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The Green Life: Talking Climate Change: Inspiration for Eco-vangelists

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June 19, 2009

Talking Climate Change: Inspiration for Eco-vangelists

We’ve all had them. Those drive-you-crazy arguments with a relative or neighbor who still thinks climate change is a farce, or at least isn’t something humans should bother with fixing.

With a climate bill struggling its way through congress, and recent poll revealing that just 42 percent of U.S. voters believe that climate change is caused by human activity, some groups have been looking for fresh ways to approach the issue.

A recent study on how to talk climate change with skeptics suggests ditching worn-out vocabulary and framing the issues in terms of our common ground and shared ideals.

Phrases like “global warming” and “cap-and-trade” have gathered a liberal stigma that turn a lot of folks off, the nonprofit PR group ecoAmerica found through a series of focus groups and surveys. The study suggested using new wording, such as “our deteriorating atmosphere” and “clean energy cash back,” to discuss the same concepts.

It also encouraged connecting climate change with “shared American values” like energy independence and national prosperity. Check out this Grist article to learn more.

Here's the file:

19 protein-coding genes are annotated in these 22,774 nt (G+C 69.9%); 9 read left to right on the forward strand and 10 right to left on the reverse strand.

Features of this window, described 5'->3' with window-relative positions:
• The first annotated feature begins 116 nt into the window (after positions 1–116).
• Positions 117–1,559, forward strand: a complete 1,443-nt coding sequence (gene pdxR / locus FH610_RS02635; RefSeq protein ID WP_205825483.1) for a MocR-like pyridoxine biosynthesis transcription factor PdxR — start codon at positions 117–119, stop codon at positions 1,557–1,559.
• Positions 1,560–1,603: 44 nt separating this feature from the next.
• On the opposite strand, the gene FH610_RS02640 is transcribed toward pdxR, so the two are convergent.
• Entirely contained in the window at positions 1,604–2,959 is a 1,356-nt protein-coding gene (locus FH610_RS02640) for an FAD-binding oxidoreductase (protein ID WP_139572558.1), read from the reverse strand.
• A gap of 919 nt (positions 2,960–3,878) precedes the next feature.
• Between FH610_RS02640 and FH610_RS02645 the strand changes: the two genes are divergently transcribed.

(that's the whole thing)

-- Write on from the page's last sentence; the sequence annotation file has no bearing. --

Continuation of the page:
If this approach feels too much like a salesman’s pitch, an Oregon high school teacher has found a different approach that seems to be working.

Greg Craven’s idea is that we could swap statistics about whether climate change is happening and what its causes are until the world ends. More important is to discuss what's at stake. In a series of YouTube videos, he introduces risk-management principles that the viewer can apply to global warming and decide: Is there a greater cost for action, or for inaction?

The concept – and the presentation – is catchy. His YouTube post, “The Most Terrifying Video You’ll Ever See,” has gotten more than 7 million views and press coverage from ABC’s World News. A book using the same approach, What’s the Worst That Could Happen?: A Rational Response to the Climate Change Debate will be on shelves this July.

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